Only In My Dreams
I never remember a time when walking was easy. Yes, I remember when it was easier, but never easy. Being diagnosed with juvenile rheumatoid arthritis at age two, I also remember limping or hurting or feeling unsteady on my feet. I remember walking the long halls of my elementary school close to the wall so that I could grab it if I lost my balance or take a break and lean if I grew too tired.
Walking in my dreams is easier
For the longest time, I haven’t walked in my dreams. I always feel like I am flying or floating. There is no effort except to steer. But recently, I had an amazing and fun dream: I was walking on the moon. The gravity was light and I could actually run in bounding steps.
When I touched the surface, my ankles didn’t scream with pain and my legs moved strongly and effortlessly. It was fantastic! (Richard claims some credit for this team due to his background working for NASA and sharing all his space stories!)
In my waking life, I fear falling and injury
I walk only a little in my waking life and it is a struggle. I have trouble with strength and balance. I fear falling and breaking a bone or otherwise injuring myself. Every step is filled with effort. I feel pain in my ankles each time I bear down with my full weight.
So, most of my day I spend using my motorized wheelchair. It is miraculous. Without it, I could not go anywhere or have the energy to get through my day. Still, I miss walking being easier and wish I could remember what running really felt like.
Benefits of water walking
I wonder if my moonwalking dream came from all the walking I have been doing in the pool over the last year. I started serious aquatic therapy last winter and one of the primary exercises was walking in the water.
I use pool noodles to help me stay afloat if I lose my footing, but otherwise, I am propelling my own self with my own bones and muscles. The water helps to support me, but also provides great resistance exercise. I don’t experience the constant ankle pain with every step and can go farther and faster than when I walk outside the pool. I love the exercise, but I also love the feeling.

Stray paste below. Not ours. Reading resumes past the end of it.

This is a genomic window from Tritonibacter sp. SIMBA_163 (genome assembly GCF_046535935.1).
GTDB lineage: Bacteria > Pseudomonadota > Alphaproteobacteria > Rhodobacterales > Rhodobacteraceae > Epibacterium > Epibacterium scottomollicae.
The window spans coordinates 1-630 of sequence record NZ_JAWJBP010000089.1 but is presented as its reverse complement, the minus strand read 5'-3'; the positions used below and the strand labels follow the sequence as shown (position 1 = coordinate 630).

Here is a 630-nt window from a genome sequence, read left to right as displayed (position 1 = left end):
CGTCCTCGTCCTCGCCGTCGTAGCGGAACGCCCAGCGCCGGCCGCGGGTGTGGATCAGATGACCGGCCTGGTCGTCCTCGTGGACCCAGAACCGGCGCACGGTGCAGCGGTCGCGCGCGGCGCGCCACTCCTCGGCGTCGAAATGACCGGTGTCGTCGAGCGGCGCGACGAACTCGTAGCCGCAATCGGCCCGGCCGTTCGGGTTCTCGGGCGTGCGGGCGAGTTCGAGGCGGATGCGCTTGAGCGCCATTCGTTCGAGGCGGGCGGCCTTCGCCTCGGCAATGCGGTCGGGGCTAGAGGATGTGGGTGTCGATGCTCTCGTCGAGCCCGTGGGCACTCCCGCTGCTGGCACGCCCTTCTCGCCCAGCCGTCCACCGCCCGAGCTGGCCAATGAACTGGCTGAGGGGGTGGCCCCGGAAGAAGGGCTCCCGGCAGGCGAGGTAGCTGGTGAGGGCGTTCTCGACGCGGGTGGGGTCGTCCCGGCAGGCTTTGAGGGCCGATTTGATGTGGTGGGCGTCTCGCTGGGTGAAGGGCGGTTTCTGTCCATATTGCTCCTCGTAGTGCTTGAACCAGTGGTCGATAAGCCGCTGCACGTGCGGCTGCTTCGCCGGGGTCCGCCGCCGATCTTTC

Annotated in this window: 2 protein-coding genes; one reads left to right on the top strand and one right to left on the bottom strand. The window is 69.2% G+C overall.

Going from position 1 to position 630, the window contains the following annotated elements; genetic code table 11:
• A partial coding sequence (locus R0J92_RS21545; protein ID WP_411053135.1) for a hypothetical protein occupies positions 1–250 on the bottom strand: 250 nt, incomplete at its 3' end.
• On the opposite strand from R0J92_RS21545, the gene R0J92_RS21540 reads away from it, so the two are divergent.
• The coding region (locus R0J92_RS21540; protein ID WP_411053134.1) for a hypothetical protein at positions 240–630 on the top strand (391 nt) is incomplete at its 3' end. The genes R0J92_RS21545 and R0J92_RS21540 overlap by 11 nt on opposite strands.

Improved balance and strength
Since doing water walking more consistently, my regular walking has improved. I do feel I have better balance and my legs are stronger. But, of course, I always wish for more. I think the moon dream came from that aspiration. I could feel myself leaping along without pain, without fear of falling.
RA is always there - even in my dreams
For me, RA is always there in the background (or right up in my face!). It never takes a break, even in my imagination. I feel it in my dreams because I never dream I can do things that I cannot with my RA in real life. Of course, to me, moonwalking seems totally possible! It felt real — that I was there with my RA just having a jolly walkabout with reduced moon gravity. And when I dream of flying, of course that makes sense because that would not be deterred by my RA (just the reality of human bodies and physics).
Working to slow the damage of RA
It may forever be a dream. I don’t anticipate suddenly having healthy bones and regular strength, or suddenly being able to fly effortlessly through the sky. Even if all my bad joints were replaced, I’d still have all the soft tissue damage from my RA.
But I will keep working on my walking. I may never improve, but I will try to slow the decline down as much as possible. And when I am in the water (or dreaming of a visit to the moon), I will keep my legs moving with the rhythm of my walking.
On a scale of 1(low) to 5(high), how difficult is it for you to talk about having RA?